Then there are other times when the depth of the problem comes home to you. Certainly in the chapters I write on prayer, on power, on life, and on gender, there are really hard issues that make it difficult for people to hang in there. Hopefully this book gives readers strategies for dealing with those difficult issues.

Cover of Julie Hanlon Rubio's book


You believe feminism and gender studies have helped Catholic theology become better. How so?
For example, in the chapter about gender, I’m really talking about three things: the treatment of people who identify as LBGTQ, sexism and the identification of very rigid gender roles, and the issue of gender identity—and all three are related. It’s definitely a place where especially younger Catholics struggle with the question of “how can I belong?” That’s where I think feminist theology can be really helpful, because I see scholars and theologians in that space working really hard to show how the Catholic tradition can be opened up without giving away all that is wise in it. 

For decades, we’ve had strong arguments about opening marriage to same-sex couples. People have done the hard work with Scripture and Catholic teaching to show how the tradition can stretch because of what we know now that we didn’t know before about sexual orientation, and what we have seen about the goodness and fruitfulness of same-sex marriages. So in that sense, feminism and contemporary theology have moved things, and it would be difficult for me to figure out how to belong without that kind of theology. 

Pope Francis has acknowledged the need to give women more decision-making power in the Church. How would you sum up his efforts so far?
Pope Francis does not seem to be interested in changing teaching on the issue of female ordination. But we have seen openings within the Synod process for the ordination of women as deacons. That seems more possible now than ever before, and at least the conversation is not being shut down.

There are also a lot of positions that Catholic priests have always occupied, but it’s not really necessary that a priest occupies them. We’re asking the question, “Why can’t a woman be Secretary of this or that?” And he’s allowing for that. In fact, things are cracking open in terms of women’s participation in various ways at the Vatican. Also, the fact that we had women participating and voting at the Synod is just huge.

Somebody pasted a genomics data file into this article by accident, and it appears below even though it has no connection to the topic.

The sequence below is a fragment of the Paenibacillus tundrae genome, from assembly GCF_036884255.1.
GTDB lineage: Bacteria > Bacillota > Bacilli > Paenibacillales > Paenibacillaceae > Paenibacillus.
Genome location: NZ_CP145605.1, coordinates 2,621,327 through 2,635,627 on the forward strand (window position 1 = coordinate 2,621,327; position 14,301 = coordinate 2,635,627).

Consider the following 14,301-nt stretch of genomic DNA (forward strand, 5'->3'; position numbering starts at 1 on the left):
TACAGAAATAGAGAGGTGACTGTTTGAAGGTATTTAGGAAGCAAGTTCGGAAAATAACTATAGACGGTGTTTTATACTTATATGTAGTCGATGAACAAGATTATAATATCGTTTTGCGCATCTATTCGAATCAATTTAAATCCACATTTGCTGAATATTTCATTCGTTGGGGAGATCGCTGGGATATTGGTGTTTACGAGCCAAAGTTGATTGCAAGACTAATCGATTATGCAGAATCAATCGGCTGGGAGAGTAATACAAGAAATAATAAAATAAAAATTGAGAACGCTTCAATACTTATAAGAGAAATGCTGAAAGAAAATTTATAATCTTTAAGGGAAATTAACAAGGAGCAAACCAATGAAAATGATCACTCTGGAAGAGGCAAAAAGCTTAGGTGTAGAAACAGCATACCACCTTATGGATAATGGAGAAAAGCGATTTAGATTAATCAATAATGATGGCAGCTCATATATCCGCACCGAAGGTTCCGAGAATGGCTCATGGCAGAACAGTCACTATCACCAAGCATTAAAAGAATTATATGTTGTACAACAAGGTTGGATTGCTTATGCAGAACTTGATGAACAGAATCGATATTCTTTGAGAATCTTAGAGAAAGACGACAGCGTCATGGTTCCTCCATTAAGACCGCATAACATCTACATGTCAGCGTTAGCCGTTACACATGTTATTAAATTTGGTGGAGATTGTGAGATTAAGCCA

I would also add that Catholic magisterial documents now use inclusive language. So before, we might have had something written about “men,” and now we say “human beings” instead, which is an important development.

Most of your JST students are men, many of them training to be priests or deacons, and likely to continue to exert the most influence in the Church. What do you hope they take from your book?
I know many of these men wrestle with this question as people who will be representatives of the Church.They ask themselves, “How can I be part of this?” Like their lay classmates, they see the dilemma, and that’s a good thing. 

What makes me hopeful is that my students are people who see that complexity that I'm talking about in the book. It’s much easier to either not see the problem, or to walk away. The harder thing is to acknowledge it—really see it—and yet stay, and that's what they're doing. And they're doing that with great love for their ministry. 

The title of your book asks a question that we’ve been discussing in various ways throughout our conversation. To address the question more directly: “Can You Be a Catholic and a Feminist?”
It’s a resounding “Yes, but it’s complicated.” I want to make sure that people understand that I’m trying to hold together a real recognition of the problem of continued sexism in the Church and a deep respect for Catholic tradition as well as a joy in belonging to this church. 

My profession is being a Catholic theologian. I teach this tradition every day. I think that there is great wisdom in this tradition, and I wouldn’t be a theologian if I didn’t think so. But I’m holding both of those things together, and that’s unusual; it’s hard for people to understand how you can do that. My fear is that people will hear one, or the other, and I want to keep saying, “No, it’s about both.”

Editor’s note: As part of the Jesuit School of Theology’s newly-launched year of events related to the Synod, the school will host Women and Synodality: Where Can We Go From Here?“ on May 2-3. This in-person gathering will make space for imagining the role of women in the future of the global Church. Due to limited space, JST encourages prompt registration for those interested in attending.




Diversity, Faculty, Graduate, JST, Leadership, Social Justice, Spirituality

Photo courtesy of Unsplash